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Title: Runtime monitoring of duration calculus assertions for real-time applications
Authors: D’Emanuele, Karlston
Keywords: Real-time data processing
Formal methods (Computer science)
Logic, Symbolic and mathematical
Aspect-oriented programming
Programming languages (Electronic computers) -- Semantics
Issue Date: 2006
Citation: D’Emanuele, K. (2006). Runtime monitoring of duration calculus assertions for real-time applications (Master's dissertation).
Abstract: An open question which is commonly asked in software development is whether the implemented artefact follows the requirements specified. From the early days of computing, a number of projects, ideas and techniques have been proposed to prove software correctness. One of these techniques is validation, which verifies the system during execution. Duration Calculus is a powerful logic notation that evaluates property satisfaction by applying the Reimann integral over property values within an interval. Therefore, Duration Calculus not only determines whether a property is being satisfied but also the duration of the property satisfiability. Duration Calculus notation considers time as a real valued variable, which together with the evaluation of calculi formulae becomes undecidable. In this dissertation, we restrict the notation to a subset that is decidable, discrete-time and deterministic. The decidability property is important in order to evaluate the system correctness at runtime. On the other hand, the restriction to discrete-time together with the determinism of the notation reduce the side-effects of the inserting observers in the actual system thus guaranteeing the correctness of the verified program. After restricting Duration Calculus notation to the suitable subset of operators, we propose a framework for defining monitors and integrating them with the system code. Our framework allows monitors to be defined using the mathematical notation, which through a pre-compiler is converted to its Lustre semantics and stored inside Abstract Syntax Trees. The synchronous data-flow programming language Lustre is used for the notation semantics because the resource requirements for the monitors can be predetermined. To keep the benefits obtained by using Lustre, the monitoring platform is also defined in Lustre. The final step before executing the system is to integrate the monitors inside the code. The weaving of monitors with the system is performed through the concept of annotated assertions, which are converted into function calls to the Lustre based evaluation engine to determine the properties satisfiability. We conclude our research by showing the concept of Interval Temporal Logic validation as an aspect, within the Aspect-Oriented Programming (AOP) framework. This concept can be used to facilitate the design of more robust and flexible validation engine simply by defining notation semantics.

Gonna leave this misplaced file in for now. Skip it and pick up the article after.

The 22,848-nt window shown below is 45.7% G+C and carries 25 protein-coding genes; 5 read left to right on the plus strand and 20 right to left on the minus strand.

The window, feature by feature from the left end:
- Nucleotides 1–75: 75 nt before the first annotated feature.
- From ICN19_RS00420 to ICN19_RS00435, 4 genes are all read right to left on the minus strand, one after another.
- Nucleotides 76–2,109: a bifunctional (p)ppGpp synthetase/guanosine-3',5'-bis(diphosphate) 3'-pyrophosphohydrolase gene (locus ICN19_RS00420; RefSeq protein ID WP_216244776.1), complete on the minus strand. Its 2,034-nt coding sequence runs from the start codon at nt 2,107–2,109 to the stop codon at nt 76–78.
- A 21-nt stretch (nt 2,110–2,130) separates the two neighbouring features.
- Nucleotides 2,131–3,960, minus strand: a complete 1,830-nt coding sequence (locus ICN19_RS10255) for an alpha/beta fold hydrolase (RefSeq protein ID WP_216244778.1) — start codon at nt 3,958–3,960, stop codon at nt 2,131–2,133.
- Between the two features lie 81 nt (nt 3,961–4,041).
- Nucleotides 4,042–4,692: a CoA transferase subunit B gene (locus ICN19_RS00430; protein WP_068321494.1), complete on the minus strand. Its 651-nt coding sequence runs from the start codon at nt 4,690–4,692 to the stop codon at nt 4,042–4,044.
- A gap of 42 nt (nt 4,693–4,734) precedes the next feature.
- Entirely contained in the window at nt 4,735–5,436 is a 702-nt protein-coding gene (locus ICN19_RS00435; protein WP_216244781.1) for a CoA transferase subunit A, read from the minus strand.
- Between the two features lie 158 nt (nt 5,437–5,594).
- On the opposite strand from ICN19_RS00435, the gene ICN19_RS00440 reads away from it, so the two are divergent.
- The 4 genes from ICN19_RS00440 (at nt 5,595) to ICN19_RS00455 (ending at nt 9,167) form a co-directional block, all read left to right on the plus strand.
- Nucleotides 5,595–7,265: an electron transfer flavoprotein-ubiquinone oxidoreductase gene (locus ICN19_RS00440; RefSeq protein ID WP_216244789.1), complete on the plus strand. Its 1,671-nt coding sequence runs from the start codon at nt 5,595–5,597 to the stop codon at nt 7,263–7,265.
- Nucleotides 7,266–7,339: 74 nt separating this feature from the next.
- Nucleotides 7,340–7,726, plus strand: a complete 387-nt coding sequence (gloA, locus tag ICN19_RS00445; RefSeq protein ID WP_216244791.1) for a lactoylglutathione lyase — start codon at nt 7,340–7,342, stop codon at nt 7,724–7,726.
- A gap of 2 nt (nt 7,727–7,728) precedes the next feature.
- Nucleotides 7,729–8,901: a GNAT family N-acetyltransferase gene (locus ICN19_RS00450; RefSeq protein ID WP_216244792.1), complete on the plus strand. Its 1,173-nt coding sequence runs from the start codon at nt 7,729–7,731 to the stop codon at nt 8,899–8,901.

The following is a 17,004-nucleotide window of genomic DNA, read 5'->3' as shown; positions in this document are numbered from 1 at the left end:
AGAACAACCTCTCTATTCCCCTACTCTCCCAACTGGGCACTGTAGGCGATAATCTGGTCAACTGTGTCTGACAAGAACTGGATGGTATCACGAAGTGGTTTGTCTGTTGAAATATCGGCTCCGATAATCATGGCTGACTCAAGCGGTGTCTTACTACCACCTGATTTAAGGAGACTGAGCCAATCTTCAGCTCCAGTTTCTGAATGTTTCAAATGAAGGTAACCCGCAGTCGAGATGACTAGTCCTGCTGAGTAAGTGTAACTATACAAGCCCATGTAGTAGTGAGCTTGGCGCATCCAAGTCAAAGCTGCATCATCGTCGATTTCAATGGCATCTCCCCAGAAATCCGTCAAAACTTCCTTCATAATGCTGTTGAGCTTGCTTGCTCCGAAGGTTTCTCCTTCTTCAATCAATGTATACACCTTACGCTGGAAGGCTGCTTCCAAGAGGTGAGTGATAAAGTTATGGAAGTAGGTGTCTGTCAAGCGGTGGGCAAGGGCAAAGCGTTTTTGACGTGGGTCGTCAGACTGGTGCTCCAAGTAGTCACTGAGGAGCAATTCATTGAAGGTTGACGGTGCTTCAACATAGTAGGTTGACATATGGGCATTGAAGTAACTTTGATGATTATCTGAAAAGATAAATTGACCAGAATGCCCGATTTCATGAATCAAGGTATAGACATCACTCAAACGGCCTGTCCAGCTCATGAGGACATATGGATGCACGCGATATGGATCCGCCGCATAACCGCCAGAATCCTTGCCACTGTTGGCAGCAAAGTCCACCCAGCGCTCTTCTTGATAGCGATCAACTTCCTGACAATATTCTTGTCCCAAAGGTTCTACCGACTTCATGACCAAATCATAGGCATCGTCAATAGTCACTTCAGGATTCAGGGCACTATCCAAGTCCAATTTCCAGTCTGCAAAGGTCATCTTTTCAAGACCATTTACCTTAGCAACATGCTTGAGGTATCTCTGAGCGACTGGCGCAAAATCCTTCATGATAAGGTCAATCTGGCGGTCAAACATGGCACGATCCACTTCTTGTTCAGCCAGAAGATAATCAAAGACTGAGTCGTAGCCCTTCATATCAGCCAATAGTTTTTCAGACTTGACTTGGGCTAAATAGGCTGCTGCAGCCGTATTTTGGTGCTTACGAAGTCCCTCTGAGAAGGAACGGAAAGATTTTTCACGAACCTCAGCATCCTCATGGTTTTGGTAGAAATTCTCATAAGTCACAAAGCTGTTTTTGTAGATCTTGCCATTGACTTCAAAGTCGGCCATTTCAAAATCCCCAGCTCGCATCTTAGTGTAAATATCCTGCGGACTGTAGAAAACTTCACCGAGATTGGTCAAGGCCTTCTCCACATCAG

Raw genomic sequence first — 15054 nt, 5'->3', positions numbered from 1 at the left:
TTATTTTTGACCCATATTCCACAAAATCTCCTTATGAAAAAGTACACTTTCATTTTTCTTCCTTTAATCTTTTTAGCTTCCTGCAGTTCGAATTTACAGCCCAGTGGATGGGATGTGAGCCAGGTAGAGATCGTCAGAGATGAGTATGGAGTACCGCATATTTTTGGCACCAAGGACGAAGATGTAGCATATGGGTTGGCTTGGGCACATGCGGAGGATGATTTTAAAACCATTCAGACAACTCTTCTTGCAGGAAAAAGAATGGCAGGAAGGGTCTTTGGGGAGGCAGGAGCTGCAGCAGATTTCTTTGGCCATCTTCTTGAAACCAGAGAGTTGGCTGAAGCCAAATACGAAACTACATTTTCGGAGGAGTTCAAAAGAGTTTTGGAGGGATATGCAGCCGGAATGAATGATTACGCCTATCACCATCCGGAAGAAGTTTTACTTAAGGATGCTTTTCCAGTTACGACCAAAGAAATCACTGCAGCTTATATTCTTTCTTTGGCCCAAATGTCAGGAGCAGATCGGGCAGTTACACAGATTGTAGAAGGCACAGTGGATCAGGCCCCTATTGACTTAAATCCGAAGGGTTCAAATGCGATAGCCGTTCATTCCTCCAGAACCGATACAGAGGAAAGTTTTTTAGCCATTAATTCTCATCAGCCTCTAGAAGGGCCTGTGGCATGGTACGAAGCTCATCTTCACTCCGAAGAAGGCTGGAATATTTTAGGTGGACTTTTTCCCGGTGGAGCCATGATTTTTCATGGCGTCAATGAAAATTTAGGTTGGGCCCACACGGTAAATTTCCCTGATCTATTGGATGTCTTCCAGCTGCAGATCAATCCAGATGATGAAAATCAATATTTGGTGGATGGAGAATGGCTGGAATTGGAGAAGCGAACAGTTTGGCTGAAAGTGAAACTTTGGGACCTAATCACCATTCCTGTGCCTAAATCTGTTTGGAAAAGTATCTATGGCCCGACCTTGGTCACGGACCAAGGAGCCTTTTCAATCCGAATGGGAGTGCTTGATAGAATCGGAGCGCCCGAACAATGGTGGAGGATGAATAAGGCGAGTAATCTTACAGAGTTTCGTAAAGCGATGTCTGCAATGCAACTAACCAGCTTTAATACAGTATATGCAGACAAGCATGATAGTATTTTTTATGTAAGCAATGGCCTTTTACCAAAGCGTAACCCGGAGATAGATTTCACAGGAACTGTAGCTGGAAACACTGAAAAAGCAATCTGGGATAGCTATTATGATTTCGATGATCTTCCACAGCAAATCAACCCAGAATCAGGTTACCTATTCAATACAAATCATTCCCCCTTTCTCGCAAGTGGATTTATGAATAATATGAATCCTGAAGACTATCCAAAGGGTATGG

Appears in Collections:Dissertations - FacICT - 2002-2009
Dissertations - FacICTAI - 2002-2014
Dissertations - FacICTCS - 2002-2007

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